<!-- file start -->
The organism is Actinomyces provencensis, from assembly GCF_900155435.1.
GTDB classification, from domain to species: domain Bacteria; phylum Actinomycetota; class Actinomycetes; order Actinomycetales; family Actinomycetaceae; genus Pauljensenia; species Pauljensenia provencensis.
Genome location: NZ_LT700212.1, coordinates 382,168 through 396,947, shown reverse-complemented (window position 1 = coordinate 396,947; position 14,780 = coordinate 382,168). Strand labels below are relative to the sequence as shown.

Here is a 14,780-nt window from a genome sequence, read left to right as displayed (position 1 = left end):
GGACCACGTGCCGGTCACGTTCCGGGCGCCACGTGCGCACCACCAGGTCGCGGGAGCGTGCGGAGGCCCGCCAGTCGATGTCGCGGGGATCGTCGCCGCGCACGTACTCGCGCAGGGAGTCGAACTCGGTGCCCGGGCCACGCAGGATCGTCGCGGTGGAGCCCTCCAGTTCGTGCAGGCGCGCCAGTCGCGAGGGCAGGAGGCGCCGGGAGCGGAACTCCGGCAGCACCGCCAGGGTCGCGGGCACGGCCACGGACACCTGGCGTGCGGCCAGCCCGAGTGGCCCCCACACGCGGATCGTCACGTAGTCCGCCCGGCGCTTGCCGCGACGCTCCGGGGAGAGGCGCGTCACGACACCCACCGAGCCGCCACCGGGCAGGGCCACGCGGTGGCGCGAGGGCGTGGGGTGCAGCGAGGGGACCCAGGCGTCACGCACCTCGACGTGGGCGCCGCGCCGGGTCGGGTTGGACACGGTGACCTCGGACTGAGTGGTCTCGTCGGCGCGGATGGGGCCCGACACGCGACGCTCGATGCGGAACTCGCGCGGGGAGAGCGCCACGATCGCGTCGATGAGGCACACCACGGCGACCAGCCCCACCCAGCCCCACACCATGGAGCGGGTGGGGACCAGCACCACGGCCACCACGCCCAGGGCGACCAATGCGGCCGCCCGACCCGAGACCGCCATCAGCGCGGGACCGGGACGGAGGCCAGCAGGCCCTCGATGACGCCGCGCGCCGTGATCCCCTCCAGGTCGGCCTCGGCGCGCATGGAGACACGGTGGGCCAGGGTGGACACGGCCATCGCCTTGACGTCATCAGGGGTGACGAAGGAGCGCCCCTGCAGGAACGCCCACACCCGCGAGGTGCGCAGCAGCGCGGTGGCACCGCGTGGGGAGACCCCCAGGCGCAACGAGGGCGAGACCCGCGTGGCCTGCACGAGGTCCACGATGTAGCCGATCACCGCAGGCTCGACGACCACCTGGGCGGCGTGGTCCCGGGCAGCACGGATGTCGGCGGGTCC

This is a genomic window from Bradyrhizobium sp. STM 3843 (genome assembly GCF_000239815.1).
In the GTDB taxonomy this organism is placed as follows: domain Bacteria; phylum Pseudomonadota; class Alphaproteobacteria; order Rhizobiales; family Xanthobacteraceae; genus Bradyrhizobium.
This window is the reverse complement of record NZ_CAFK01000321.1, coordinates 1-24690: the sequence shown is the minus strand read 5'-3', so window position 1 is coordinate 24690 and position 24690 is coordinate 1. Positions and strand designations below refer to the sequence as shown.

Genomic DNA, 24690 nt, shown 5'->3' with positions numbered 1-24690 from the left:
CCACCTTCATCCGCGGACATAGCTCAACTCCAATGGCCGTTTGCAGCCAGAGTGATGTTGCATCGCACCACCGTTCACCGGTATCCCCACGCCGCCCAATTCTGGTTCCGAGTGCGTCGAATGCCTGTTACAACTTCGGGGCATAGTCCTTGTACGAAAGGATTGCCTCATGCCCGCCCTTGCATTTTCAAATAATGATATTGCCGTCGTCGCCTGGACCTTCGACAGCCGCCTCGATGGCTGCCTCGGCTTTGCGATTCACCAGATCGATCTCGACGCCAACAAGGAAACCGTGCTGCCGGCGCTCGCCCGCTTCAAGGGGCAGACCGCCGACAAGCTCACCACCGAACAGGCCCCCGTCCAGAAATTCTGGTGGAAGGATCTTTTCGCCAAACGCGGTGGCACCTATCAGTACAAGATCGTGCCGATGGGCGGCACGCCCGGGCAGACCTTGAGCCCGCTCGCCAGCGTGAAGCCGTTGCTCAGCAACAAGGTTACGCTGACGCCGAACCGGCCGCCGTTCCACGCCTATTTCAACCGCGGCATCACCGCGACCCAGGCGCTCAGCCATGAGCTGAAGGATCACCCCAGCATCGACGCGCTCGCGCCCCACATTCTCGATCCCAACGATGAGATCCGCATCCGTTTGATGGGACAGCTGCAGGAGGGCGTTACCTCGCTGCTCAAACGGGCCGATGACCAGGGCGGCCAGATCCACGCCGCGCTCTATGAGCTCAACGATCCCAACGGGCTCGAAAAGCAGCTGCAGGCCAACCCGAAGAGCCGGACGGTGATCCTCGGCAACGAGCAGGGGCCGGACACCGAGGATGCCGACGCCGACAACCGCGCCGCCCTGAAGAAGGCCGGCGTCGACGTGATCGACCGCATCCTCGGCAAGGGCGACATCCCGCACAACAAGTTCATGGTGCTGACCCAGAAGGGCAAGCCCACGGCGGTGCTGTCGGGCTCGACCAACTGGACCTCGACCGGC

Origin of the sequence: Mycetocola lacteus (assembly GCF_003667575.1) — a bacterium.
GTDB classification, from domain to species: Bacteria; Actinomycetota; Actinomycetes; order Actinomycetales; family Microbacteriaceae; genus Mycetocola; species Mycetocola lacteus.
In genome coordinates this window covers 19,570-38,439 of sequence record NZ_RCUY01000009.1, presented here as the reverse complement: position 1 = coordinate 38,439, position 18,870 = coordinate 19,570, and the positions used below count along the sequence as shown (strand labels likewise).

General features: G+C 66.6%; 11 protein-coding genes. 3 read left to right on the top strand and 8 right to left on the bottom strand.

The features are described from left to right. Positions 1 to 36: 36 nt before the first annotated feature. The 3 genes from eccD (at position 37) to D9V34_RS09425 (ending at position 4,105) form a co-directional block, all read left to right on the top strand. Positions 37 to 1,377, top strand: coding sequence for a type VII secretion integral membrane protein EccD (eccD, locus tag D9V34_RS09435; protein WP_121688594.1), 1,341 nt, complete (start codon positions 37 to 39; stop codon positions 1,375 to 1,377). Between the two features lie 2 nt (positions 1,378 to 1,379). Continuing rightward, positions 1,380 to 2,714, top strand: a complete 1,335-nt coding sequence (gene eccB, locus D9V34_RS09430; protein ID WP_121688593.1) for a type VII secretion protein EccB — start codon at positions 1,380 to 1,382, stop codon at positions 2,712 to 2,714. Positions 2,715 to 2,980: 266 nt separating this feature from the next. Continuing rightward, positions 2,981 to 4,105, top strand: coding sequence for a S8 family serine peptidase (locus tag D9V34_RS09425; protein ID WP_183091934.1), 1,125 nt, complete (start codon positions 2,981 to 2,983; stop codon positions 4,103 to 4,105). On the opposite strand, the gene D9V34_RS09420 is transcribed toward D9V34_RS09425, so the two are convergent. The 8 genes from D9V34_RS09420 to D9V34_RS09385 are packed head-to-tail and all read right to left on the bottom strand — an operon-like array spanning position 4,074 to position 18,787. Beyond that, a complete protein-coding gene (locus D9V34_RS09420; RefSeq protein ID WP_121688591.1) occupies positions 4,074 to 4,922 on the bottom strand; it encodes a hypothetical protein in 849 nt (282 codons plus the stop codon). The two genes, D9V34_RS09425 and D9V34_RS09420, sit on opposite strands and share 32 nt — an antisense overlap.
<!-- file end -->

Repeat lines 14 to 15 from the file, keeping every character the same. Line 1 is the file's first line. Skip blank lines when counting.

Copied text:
General features: G+C 66.6%; 11 protein-coding genes. 3 read left to right on the top strand and 8 right to left on the bottom strand.

The features are described from left to right. Positions 1 to 36: 36 nt before the first annotated feature. The 3 genes from eccD (at position 37) to D9V34_RS09425 (ending at position 4,105) form a co-directional block, all read left to right on the top strand. Positions 37 to 1,377, top strand: coding sequence for a type VII secretion integral membrane protein EccD (eccD, locus tag D9V34_RS09435; protein WP_121688594.1), 1,341 nt, complete (start codon positions 37 to 39; stop codon positions 1,375 to 1,377). Between the two features lie 2 nt (positions 1,378 to 1,379). Continuing rightward, positions 1,380 to 2,714, top strand: a complete 1,335-nt coding sequence (gene eccB, locus D9V34_RS09430; protein ID WP_121688593.1) for a type VII secretion protein EccB — start codon at positions 1,380 to 1,382, stop codon at positions 2,712 to 2,714. Positions 2,715 to 2,980: 266 nt separating this feature from the next. Continuing rightward, positions 2,981 to 4,105, top strand: coding sequence for a S8 family serine peptidase (locus tag D9V34_RS09425; protein ID WP_183091934.1), 1,125 nt, complete (start codon positions 2,981 to 2,983; stop codon positions 4,103 to 4,105). On the opposite strand, the gene D9V34_RS09420 is transcribed toward D9V34_RS09425, so the two are convergent. The 8 genes from D9V34_RS09420 to D9V34_RS09385 are packed head-to-tail and all read right to left on the bottom strand — an operon-like array spanning position 4,074 to position 18,787. Beyond that, a complete protein-coding gene (locus D9V34_RS09420; RefSeq protein ID WP_121688591.1) occupies positions 4,074 to 4,922 on the bottom strand; it encodes a hypothetical protein in 849 nt (282 codons plus the stop codon). The two genes, D9V34_RS09425 and D9V34_RS09420, sit on opposite strands and share 32 nt — an antisense overlap.